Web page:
- Export-oriented Industrial Markets underwent many changes in 2011 as a result of strong levels of M&A activity, although this slowed in the fourth quarter. The uncertain markets mean that firms will continue to err on the side of caution in 2012. Better prices, however, will create good conditions for further M&A deals. Asian companies in particular will continue to invest in much-sought-after Swiss technology.
- M&A activity in the Consumer Market was also stable in 2011, recording a slight increase on 2009 levels, albeit a decrease on 2010. The largest acquisition here was once again in the food sector. In strategic terms, this will show highly promising growth potential in the coming year. In the Luxury Goods sector, Swiss and foreign buyers were active in equal measure. The increase in outbound deals allowed Swiss specialist retailers to establish themselves globally in 2011.
- Despite difficult market conditions, activities in the Information, Communication and Entertainment sector have increased further. In particular, technology companies with e-commerce and software products are recording growing levels of interest. The primary concern of media companies in 2011 was to adapt and consolidate their product and service portfolios. For their part, telecom companies are investing in new capacities and supplementary services.
- The Real Estate sector was able to take advantage of the volatility on equity markets; in 2011, the number of apartments exceeded the average figure for the last decade by some 7,000. A regional overheating of the mortgage market, however, cannot be ruled out. The authorities will continue to introduce new regulations, which could see the number of M&A deals tail off.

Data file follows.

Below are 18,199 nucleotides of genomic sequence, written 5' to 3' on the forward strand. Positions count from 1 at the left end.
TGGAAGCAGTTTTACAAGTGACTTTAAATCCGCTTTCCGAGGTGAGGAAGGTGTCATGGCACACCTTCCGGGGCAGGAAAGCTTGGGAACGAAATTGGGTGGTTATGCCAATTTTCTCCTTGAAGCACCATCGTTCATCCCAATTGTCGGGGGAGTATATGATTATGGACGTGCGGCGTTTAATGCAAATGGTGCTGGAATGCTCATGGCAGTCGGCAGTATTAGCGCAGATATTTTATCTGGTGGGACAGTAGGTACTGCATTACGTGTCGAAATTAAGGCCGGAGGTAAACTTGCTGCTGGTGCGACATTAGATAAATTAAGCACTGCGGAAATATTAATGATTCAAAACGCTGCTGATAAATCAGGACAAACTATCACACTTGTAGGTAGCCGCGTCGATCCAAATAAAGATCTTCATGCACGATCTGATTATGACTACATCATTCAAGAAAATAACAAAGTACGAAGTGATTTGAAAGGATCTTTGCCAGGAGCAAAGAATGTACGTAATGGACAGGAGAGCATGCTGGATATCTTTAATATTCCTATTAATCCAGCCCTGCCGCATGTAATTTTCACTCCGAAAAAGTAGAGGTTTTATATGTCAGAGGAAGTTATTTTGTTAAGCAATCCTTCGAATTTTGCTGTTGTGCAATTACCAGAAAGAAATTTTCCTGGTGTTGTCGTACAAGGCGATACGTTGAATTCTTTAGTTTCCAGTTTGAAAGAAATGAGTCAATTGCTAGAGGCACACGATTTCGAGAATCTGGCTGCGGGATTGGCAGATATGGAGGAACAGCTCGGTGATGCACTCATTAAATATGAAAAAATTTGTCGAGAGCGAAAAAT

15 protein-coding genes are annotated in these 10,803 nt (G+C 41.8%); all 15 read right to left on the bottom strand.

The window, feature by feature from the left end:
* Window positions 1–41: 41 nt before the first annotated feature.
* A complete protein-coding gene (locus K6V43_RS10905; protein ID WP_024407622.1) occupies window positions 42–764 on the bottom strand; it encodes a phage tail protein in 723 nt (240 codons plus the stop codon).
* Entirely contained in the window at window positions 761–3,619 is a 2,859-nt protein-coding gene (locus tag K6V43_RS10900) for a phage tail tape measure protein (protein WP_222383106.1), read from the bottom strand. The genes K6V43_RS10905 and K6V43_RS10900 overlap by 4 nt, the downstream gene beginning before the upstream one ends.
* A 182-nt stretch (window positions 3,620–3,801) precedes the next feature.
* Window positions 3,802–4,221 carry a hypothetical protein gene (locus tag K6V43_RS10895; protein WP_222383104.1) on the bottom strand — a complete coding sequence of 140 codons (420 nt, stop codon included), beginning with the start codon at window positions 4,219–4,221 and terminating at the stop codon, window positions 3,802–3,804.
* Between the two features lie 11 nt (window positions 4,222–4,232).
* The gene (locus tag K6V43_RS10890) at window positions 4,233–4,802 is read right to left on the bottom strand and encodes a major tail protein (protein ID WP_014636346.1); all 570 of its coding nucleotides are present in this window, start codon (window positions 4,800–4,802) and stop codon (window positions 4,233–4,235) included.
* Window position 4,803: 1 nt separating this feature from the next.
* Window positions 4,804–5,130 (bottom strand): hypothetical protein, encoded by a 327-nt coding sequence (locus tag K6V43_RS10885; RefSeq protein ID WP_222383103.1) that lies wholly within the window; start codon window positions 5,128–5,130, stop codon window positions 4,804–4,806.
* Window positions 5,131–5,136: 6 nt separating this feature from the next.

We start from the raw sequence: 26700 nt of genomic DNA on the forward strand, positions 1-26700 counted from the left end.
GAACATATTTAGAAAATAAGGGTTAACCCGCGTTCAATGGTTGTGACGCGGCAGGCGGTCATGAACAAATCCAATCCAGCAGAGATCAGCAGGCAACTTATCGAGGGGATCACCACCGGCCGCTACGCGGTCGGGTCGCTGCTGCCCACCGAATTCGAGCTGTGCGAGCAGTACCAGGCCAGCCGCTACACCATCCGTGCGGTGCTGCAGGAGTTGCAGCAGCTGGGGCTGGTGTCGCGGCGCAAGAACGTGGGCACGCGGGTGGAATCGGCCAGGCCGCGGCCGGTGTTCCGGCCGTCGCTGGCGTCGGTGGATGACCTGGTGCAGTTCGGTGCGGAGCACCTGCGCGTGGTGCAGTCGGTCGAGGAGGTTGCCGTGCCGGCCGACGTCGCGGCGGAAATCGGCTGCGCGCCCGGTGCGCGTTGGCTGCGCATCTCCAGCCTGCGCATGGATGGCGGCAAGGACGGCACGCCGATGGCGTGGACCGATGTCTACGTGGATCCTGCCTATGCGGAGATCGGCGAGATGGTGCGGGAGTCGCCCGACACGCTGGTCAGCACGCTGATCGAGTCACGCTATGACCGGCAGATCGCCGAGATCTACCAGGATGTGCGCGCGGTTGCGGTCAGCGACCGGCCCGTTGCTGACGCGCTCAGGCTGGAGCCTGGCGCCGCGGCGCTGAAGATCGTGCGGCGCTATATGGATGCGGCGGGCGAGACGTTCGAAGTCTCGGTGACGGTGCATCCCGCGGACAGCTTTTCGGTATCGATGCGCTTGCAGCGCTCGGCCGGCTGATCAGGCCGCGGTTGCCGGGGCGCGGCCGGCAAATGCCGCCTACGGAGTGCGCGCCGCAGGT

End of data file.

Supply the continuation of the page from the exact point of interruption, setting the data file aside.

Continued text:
- Other sectors such as the Energy industry – primarily renewables – and the Commodities industry should not be underestimated. These are likely to continue recording significant M&A activities in 2012 as the importance of renewable energy sources has increased hugely since the Fukushima disaster. Investments in offshore wind parks are also expected.
- The Private Equity industry posted strong M&A activity in the first half of 2011 especially, although this slowed in the second six months as banks tightened lending. The strength of the Swiss Franc and the continued pressure on banks will have an impact on deals in the Private Equity industry until well into 2012.
The strained global economic situation and margin pressures across various industries look set to boost M&A deal activity in 2012. For instance, KPMG expects to see further consolidation in Private Banking, where national and international regulatory trends are exacerbating squeezed margins.
Following a period of realignment and divestments, companies’ balance sheets have recovered. Swiss companies across a range of industries are displaying low levels of gearing and high liquidity, enabling them to continue pursuing large transactions both domestically and abroad. There will also be more deals done in sectors such as Chemicals or Technology, although companies here are likely to spread their spend over a number of smaller, strategic acquisitions.
Overall, pricing and multipliers are expected to remain firm as the year progresses. Developments in the Eurozone as well as in other European and North American economies will have a major influence on this outlook, as will impetus from the global growth markets mentioned above.
Many firms will wait for economic conditions to improve before embarking on mergers and acquisitions. Nevertheless, the next few months are likely to see an increasing switch on their part to the active pursuit of attractive targets. All in all, KPMG therefore believes that M&A activity will begin 2012 on a positive note.